When Hillary Clinton was running against Barack Obama for the Democratic presidential nomination, years ago, I described her as "a jumped up
hillbilly white woman attempting to obstruct a Prince of Color on his path to glory."
My aim was comedy, but you never know how such remarks will be taken.
Hillary lost that campaign but then, like a good Democrat soldier, she put her shoulder to the wheel and helped elect President Obama and went on to
serve in his cabinet as Secretary of State. This time around the President will be on the hustings slugging for Hillary. She will need him. She will
also need her husband.
Hillary is extremely competent, probably the most competent candidate for President since Richard Nixon. She is thoroughly familiar with the corridors
of political power in the United States, at the highest level.
One of the jarring realities of a democracy, though, is that voters don't vote simply for the most competent person. What attracts them to a
candidate are intangible factors that might be lumped under the category of "likability"
Do the voters like the candidate?
In the course of her political career, Mrs. Clinton has forged a character and a personality that dominates situations, that is in control, but, that
is not particularly likable. She succeeds by being in command of situations and by being very well prepared.
Her husband, President Clinton, was a very able administrator who balanced budgets and kept foreign entanglements to a minimum, but who really got
through the most difficult challenges he faced by being a very likable guy. Americans, by and large, liked Bill Clinton and were willing to cut him a
lot of slack on personal issues that might have brought a less likable personality down with a thud.
President Obama, he of the million watt smile, is very likable and the polls of approval ratings bear that out. He is miles ahead of President George
W. Bush at a similar point in his presidency, and President Bush was another very likable personality, but serving through a much more troubled
When Bill Clinton was elected, one of the slogans of the time was "two for the price of one."
Mrs. Clinton was that highly regarded.
That sale will be happening again this election.
With the very able Hillary, one gets the very able and very likable Bill. One hopes that by the end of the campaign that option will be obvious to the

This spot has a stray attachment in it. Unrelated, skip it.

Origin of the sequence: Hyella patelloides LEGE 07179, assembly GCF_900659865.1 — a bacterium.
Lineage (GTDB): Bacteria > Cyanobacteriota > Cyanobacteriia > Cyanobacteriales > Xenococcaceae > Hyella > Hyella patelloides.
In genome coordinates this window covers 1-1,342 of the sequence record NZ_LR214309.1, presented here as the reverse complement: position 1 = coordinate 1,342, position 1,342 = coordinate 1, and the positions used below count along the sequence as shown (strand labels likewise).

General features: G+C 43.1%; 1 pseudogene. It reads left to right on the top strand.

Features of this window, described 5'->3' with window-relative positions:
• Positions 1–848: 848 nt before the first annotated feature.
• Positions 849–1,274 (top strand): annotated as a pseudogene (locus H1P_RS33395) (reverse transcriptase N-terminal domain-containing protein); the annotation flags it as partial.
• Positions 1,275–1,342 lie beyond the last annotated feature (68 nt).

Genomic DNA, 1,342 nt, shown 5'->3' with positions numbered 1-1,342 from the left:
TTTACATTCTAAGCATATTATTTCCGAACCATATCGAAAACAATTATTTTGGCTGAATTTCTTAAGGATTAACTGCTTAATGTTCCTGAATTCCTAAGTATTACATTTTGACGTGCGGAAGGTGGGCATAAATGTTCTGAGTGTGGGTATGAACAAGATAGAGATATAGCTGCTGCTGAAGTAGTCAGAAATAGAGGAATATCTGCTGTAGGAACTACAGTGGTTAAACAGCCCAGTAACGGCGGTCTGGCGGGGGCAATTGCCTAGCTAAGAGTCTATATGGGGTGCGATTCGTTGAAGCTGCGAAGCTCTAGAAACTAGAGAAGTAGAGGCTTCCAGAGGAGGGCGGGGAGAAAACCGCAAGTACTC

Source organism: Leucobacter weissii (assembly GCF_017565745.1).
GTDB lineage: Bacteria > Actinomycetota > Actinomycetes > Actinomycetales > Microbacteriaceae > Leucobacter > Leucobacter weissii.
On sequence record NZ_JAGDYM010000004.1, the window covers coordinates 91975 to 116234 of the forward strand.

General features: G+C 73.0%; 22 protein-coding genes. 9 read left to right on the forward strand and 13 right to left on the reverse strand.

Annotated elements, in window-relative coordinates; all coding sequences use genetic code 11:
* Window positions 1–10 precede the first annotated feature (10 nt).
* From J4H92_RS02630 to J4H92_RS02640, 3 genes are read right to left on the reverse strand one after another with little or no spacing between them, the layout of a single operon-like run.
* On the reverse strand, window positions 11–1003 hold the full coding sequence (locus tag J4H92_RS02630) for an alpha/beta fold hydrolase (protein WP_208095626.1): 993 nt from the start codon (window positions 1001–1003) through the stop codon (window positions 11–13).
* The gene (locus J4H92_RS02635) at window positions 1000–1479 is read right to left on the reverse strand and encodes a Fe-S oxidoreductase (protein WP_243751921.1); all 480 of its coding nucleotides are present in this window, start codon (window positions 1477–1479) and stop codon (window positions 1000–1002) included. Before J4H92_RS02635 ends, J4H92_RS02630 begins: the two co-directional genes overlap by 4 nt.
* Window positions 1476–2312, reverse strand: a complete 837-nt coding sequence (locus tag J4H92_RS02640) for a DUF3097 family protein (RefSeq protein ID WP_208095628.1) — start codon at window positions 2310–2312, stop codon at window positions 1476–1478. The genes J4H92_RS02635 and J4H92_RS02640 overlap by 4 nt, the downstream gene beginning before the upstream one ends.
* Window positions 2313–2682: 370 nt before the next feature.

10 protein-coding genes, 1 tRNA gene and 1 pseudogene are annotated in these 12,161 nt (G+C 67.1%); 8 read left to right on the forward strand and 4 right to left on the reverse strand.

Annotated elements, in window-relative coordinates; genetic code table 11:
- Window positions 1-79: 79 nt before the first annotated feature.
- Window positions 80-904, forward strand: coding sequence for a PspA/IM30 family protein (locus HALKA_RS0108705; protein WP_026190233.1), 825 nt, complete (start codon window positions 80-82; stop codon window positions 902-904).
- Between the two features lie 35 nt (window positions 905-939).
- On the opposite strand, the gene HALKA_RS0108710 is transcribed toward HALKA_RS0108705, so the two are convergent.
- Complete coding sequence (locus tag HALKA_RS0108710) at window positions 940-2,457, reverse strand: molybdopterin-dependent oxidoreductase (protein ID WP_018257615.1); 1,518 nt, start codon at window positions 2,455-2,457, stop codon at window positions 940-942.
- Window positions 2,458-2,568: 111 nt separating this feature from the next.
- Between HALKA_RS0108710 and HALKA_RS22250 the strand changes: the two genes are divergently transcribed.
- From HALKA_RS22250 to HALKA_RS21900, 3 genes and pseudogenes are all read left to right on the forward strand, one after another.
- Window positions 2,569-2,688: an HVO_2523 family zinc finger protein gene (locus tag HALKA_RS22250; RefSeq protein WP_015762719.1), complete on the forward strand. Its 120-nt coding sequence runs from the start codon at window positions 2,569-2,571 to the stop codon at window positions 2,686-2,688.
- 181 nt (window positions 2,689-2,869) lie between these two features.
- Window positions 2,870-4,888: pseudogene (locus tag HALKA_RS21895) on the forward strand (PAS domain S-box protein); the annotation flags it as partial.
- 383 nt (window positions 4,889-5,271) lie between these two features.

voter, who will also have the alternative of the likable and picturesquely confident Donald Trump.
People who read my threads will know that I have a lot of reservations about Donald Trump, the most important of which is that I don't think he is
experienced enough in politics, national and international. I don't think he is ready for the responsibilities of the Presidency.
He is likable
though, and in a democracy, likability "trumps" all other cards.
One of the clichés of life is the hard working, very competent, very responsible, very caring person who can never seem to achieve the esteem she is
striving for. She can never do enough and doesn't know what else she can do and, most crucially, doesn't realize that she was loved all along,
but not for the things that she thought were important.
She was loved for all the other things, the throwaway things she did automatically. She was loved for just being herself.
She was loved for her baby holding ability.
She was loved for being a babe.
For being old fashioned enough and loving enough and strong enough as a personality, to go against the feminist grain, to take the pain it took,
and still might take
, to stand by her man.
I have no doubt that Hillary Clinton has no fear and no lack of confidence in her ability to take on the challenges of the Presidency. I do hope that
on the campaign trail she will give the voters plenty of looks at the professional Hillary and even more looks at the personal Hillary. I think Donald
Trump might find that the latter gives him a lot more trouble than the former.